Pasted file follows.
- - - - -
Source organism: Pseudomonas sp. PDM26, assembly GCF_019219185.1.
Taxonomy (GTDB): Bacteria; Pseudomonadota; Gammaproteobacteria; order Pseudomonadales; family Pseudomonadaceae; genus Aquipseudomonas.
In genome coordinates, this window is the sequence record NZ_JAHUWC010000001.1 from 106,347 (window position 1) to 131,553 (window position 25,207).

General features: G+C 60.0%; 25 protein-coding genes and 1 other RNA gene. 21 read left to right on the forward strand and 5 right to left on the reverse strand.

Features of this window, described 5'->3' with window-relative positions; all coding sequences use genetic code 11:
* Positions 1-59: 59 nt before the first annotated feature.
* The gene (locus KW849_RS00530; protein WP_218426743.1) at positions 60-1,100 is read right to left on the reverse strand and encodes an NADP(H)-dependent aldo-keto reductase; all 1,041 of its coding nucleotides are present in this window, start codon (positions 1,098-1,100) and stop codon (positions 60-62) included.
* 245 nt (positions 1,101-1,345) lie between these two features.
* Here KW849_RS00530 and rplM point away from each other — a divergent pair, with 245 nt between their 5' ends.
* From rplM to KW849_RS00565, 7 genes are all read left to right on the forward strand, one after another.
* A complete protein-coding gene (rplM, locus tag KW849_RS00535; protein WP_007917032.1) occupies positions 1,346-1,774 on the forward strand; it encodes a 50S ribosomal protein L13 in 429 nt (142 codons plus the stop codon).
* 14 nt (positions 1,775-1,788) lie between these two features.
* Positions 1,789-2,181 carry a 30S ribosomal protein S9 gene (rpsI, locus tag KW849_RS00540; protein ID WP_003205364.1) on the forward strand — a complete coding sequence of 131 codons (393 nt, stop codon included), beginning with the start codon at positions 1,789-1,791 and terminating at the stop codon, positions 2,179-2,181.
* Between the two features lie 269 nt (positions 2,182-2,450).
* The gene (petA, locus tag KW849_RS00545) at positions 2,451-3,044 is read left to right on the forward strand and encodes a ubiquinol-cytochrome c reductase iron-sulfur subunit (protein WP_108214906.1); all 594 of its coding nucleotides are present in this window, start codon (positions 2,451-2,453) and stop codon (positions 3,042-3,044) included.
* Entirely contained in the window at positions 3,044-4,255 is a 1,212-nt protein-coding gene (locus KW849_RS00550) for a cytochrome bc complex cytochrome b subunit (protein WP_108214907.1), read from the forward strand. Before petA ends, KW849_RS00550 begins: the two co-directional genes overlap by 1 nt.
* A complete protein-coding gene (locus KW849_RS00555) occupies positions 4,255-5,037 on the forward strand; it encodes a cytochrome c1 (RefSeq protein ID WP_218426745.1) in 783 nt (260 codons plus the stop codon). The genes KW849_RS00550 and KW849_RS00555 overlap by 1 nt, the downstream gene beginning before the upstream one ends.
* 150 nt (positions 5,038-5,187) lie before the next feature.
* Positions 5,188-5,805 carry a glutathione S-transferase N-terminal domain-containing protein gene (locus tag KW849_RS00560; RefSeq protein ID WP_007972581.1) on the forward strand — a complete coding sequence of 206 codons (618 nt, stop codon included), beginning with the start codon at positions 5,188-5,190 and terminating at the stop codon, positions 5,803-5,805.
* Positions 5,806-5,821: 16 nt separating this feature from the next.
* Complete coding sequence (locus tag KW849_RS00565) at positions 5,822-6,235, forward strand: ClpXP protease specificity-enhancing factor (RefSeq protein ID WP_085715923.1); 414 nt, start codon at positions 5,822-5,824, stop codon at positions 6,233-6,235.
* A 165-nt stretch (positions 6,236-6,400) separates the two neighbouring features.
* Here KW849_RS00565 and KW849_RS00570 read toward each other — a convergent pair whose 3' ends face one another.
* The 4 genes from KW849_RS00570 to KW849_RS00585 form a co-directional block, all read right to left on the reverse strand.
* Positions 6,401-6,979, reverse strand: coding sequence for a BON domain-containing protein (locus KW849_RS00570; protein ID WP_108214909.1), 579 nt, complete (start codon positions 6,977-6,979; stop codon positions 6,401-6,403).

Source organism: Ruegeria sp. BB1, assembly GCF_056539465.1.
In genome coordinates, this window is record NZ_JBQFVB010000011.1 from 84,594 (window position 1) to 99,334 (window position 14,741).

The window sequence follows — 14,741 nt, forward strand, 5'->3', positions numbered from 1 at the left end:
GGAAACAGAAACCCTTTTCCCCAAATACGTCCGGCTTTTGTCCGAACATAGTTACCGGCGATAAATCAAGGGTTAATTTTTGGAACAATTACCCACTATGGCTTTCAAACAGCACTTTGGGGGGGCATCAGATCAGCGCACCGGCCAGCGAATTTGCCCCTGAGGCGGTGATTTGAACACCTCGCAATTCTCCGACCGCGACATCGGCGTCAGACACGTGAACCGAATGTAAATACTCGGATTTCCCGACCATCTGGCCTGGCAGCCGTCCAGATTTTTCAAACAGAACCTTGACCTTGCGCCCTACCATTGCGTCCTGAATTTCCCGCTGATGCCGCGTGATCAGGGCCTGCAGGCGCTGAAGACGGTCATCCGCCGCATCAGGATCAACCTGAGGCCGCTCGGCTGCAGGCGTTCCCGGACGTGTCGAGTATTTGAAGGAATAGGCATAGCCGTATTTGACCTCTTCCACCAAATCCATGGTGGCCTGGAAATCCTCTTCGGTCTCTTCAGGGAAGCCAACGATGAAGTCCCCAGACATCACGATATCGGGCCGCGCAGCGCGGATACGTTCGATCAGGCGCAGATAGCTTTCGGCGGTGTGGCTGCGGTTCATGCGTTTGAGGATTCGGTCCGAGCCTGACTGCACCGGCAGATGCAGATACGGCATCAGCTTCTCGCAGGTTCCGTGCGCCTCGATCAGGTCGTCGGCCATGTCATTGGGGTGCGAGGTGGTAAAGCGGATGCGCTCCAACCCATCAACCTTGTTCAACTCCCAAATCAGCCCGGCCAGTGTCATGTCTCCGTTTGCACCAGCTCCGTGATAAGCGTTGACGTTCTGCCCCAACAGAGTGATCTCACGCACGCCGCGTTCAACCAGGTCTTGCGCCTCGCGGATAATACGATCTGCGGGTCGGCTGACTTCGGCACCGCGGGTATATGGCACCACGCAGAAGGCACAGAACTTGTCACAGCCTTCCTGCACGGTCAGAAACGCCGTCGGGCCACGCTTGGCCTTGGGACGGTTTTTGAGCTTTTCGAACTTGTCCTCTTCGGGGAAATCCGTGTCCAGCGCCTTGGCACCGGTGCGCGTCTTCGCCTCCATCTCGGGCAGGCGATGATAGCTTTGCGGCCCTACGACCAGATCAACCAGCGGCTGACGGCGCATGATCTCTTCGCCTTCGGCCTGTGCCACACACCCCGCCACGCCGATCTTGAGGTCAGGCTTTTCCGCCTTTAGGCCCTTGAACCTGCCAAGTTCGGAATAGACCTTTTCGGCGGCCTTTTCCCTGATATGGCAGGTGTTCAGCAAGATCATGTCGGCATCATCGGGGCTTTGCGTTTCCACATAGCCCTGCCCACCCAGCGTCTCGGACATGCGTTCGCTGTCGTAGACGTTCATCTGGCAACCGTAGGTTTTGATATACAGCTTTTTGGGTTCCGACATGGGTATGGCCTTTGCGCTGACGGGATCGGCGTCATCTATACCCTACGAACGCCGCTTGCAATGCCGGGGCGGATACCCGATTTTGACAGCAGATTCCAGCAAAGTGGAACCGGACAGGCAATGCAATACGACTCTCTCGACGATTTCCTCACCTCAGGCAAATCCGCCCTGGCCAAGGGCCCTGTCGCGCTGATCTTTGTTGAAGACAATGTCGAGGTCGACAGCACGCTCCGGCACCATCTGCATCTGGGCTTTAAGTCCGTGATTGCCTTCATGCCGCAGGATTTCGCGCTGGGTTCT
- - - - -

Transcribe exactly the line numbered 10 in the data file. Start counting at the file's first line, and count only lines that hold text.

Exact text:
* From rplM to KW849_RS00565, 7 genes are all read left to right on the forward strand, one after another.